Were it not for a summer spent working in a chemistry lab when he was a high school student, Javoris Hollingsworth would have never considered a career as a chemist. “I didn’t see myself doing science because I had never seen any scientists that looked like me,” he says.
▸ Hometown: Jeffersonville, Ga.
▸ Year in Project SEED: 2002
▸ Education: B.S., chemistry, Georgia Southern University; M.S. and Ph.D., chemistry, Louisiana State University
▸ Current position: assistant professor, University of St. Thomas
▸ Advice for students: Hollingsworth recommends that any student considering a career in science participate in an internship or a summer experience similar to Project SEED. “They could come to the same type of realization that I came to and turn science into a lifelong career.”
Hollingsworth’s high school science teacher Mack Carswell noticed his aptitude for science and suggested he apply for the ACS Project SEED program, in which high school students who historically lack exposure to scientific careers spend a summer doing hands-on research in a chemistry lab. Hollingsworth confesses that he wasn’t really interested until he learned there was a stipend associated with the program. But after his summer of research was over, he says, “I felt as though I should have paid them for giving me that amazing experience.”
With Project SEED, Hollingsworth worked on porphyrins for photodynamic therapy with Rosalie Richards at Georgia College & State University. “That was the first time I ever witnessed an African American in the sciences,” he says. “That experience opened my eyes to the possibilities that could be available to me.”
The experience of learning how science works—from formulating an idea to developing experiments to seeing a project come to fruition—spurred Hollingsworth to go to college. He attended Georgia Southern University as a Gates Millennium Scholar. After spending a semester studying business and not feeling particularly challenged, he decided to follow his passion and became a chemistry major. During his undergraduate studies he did research in computational chemistry with Karen Welch.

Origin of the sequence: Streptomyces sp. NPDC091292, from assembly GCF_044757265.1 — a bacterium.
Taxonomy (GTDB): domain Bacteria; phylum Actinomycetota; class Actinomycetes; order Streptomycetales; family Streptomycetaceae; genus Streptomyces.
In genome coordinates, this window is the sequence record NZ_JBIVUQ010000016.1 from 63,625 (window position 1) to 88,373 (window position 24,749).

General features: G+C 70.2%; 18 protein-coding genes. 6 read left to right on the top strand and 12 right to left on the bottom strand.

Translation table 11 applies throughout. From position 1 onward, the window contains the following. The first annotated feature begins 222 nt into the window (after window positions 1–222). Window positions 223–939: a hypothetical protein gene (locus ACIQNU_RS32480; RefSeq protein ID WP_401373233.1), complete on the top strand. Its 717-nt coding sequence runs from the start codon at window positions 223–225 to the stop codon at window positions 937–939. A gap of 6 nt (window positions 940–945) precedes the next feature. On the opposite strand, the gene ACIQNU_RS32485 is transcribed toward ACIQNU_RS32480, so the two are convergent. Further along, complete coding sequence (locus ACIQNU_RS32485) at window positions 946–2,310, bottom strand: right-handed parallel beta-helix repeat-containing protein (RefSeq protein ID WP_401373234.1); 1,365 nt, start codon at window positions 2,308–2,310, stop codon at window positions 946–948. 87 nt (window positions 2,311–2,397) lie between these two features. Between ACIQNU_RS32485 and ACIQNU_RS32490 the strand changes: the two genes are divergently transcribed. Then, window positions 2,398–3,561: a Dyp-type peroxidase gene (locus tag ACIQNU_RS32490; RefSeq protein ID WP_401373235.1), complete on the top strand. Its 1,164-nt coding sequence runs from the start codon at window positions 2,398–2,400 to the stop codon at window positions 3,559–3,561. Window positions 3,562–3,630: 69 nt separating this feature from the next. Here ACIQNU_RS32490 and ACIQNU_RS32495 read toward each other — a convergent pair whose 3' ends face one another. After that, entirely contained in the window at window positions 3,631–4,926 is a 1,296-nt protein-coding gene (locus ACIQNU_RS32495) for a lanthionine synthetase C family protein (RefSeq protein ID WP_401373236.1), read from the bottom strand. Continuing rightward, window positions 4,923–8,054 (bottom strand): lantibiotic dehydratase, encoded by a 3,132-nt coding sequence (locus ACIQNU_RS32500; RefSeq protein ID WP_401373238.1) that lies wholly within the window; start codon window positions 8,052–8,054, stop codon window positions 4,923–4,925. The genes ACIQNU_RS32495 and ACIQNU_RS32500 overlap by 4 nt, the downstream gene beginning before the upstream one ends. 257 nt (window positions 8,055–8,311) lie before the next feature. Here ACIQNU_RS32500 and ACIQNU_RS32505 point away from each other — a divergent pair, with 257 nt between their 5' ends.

When Hollingsworth graduated in 2007, he was the first person in his family to earn a bachelor’s degree. It was a major achievement, but Hollingsworth wanted to go further with his educational pursuits. He chose to attend Louisiana State University because of its excellent reputation for training African American Ph.D. chemists. “I felt that I would receive the support I would need to flourish there,” he says.
Hollingsworth completed both a master’s and a doctoral thesis working on drug delivery systems with Paul Russo and Graça Vicente. During his time in graduate school, he visited China with his research group. The trip made him realize that he would have many more opportunities if he studied abroad. So when it came time to do a postdoc, Hollingsworth got a research grant from the National Science Foundation that took him to the Institute of Chemistry of the Chinese Academy of Sciences in Beijing. There, he studied polymer physics with Charles Han for two years.
Life in Beijing was a big change for Hollingsworth, who grew up in a small Georgia town. His wife and one-year-old daughter relocated with him. Hollingsworth says the family eased into big-city life, and he picked up enough Mandarin to direct a taxi driver and order in a restaurant.
The scientific culture was different as well. In the U.S., Hollingsworth was accustomed to researchers finishing their workdays after dinner, but in China, he says, it was normal to return to the lab for a few more hours of work after the evening meal. “Seeing that work ethic was inspirational to me,” he says.
He returned to the U.S. in 2014 and worked as a visiting professor at Florida A&M University. The following year he took his current position as an assistant professor at the University of St. Thomas in Houston. He teaches organic and environmental chemistry and runs a small research group that’s working on low-cost ways to remove heavy metals and bacteria from water using nanoparticles and pectin from orange peels.
Inspired by his time in China, Hollingsworth is trying to establish a study abroad program, in which students from his school will visit facilities in China to learn materials science. “I feel like every student should have that experience because it changes your perspective,” he says. “Even to this day, I’m amazed by how a small-town kid like me had an opportunity to travel abroad and work with leading scientists, all sparking from that one experience with Project SEED.”
To donate to Project SEED or learn about the program, visit www.acs.org/forward..